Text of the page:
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Hi. Welcome to my "taboo" blog. My name is Steph, and when I first started this, I was still in my thirties. In 2017, I switch decades! I am a Christian, so underlying everything I do and say is the Word of God, and the foundational truths I have learnt over the years. This doesn't mean I'm perfect - I am human. It just means I recognise I need God's help to live this life and try to live out His way, as best I can. So that's me in a nutshell. Thanks for taking the time to read through my blog, I hope you draw strength, hope or encouragement from what you read.

Wednesday, January 9, 2013

Decision About My Next Step: Option 3 - Fertility Drug

My third option, in an attempt to try and have a baby with this blocked Tube, is through a course of Clomifene - a fertility drug. In some weird way, in my head, this feels like the more "natural" option... Because there is no surgery, not injections, no removal of eggs etc, I can almost convince myself that taking the Fertility Drugs is as close to conceiving natural as I could possibly hope.

The tablets are to be taken between days 2-6 of my cycle and increase the production of eggs in my ovaries each month, encouraging more than one egg at a time to be released.

As this is a lot less precise, it is advised, according to the handout I received, to buy one of those ovulation kits, so Hubby and I can ensure we are hitting the right time (I am so glad I have more than one relative who works for Boots!! Love their discount benefit!!). The other thing the consultant advises is for us to have intercourse every other day after each cycle of the Clomifene, for 5-6 days, just to make sure! This can be quite demanding, I would imagine, because regardless of how ill / tired / annoyed / upset etc... either of us are. I'm hoping Hubby will begin to understand the enormity of the situation, but I'm fearful about out times of intimacy becoming a chore. I've heard stories about women who have become mechanical about making sure they have intercourse when they ovulate... I don't want to become like that. 

The hardest thing for me about this, would be regularly taking the tablets - even just for the five days. I'm so rubbish at routine. When Hubby and I first married I went on the contraceptive patch, to avoid the daily routine of taking the pill, because I have forgotten to take them in the past (when I was younger, I was prescribed the pill for the severe cramps I had during my period).

The other thing to take into consideration are the side effects, the biggest one being the increased risk of having a multiple birth; but I think this seems a better risk than the increased risk of an ectopic pregnancy, which faces me with the option 2. I know there are added complications for women who are expecting more than one baby, including higher risk of miscarriage, but the way I see it is that there are risks involved in every decision.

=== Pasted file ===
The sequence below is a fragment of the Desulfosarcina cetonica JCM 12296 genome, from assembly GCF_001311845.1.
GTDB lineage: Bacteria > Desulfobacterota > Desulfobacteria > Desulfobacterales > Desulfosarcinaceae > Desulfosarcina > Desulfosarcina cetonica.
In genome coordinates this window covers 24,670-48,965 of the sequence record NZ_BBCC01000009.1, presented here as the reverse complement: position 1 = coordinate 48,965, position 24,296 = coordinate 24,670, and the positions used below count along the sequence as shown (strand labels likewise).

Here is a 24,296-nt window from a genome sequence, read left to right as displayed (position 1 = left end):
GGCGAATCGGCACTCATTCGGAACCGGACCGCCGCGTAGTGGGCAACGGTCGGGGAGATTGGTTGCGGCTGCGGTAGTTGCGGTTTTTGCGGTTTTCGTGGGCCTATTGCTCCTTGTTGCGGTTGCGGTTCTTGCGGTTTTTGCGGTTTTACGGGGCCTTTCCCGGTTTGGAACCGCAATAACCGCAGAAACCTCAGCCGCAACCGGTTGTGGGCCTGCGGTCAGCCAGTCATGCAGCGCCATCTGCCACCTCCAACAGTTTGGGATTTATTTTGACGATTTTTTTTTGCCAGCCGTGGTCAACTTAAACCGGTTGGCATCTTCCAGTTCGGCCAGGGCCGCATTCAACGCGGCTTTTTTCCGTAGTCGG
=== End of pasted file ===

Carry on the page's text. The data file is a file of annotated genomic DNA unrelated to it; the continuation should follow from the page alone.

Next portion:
Other side effects include hot flushes, breast discomfort, skin rashes, tummy bloating (I get that anyway!), nausea, dizziness, and blurred vision - this last one is so severe, I would have to stop the treatment immediately.

There is also a slight risk of developing Ovarian Hyperstimulation Sydrome, where the ovaries are stimulated too much, producing excess fluid which can leak into the body, and accumulate around some of the vital organs around the body. This can only be treated by hospitalisation.

Although not physically demanding, in the same was as the laparascopic surgery would be, there are still demands on the body in the regular checks, blood tests, etc which would need to be carried out. But it is also emotionally demanding, and can be quite discouraging, month-after-month. Unlike previous months, there is the added pressure because of taking Clomifene, there is an increased expectation each month that I will be pregnant. 

When I asked the consultant about the rate of success for the fertility drugs, he wasn't really able to answer, as he said there are too many factors surrounding the condition of the woman and the condition of her her tubes, etc, the age of the woman, the condition and quality of the sperm, and so many other factors, that he was unable to give me a rate of success for using the drug alone, as a fertility treatment. researching online, I can understand why he wasn't able to give me a figure, as the rates offered range between 30% - 60% of women who take Clomifene end up having a baby.  

The other downside is that the Consultant can only give a six month course of Clomifene. If I don't become pregnant after six months, then the treatment stops. 

In some of the stuff I have read, there is no mention of it being used as a successful way to help a woman with blocked tubes to conceive. The problem is not so much that I am not ovulating, the problem is more to do with the egg successfully travelling down my Fallopian Tube each month to meet Hubby's swimmers. I'm not sure how this would work on the "off" month - when the Tube which is blocked is supposed to release the eggs - whether Clomifene stimulates the healthy side each month anyway. Need to check that out.

I did try to speak to my Consultant, to find out if I were to take option 3, whether I can go back to option 2 if the Fertility Drugs don't work, or whether the drugs should be the final step. For myself, I would rater have the surgery as a back-up option, purely because of the physical trauma of surgery, and try taking the Fertility Drugs first. 

So now I have to wait for the Consultant to come back to me after the Christmas break. How he answers my question will determine how I work out what my next step will be. Till then... more waiting!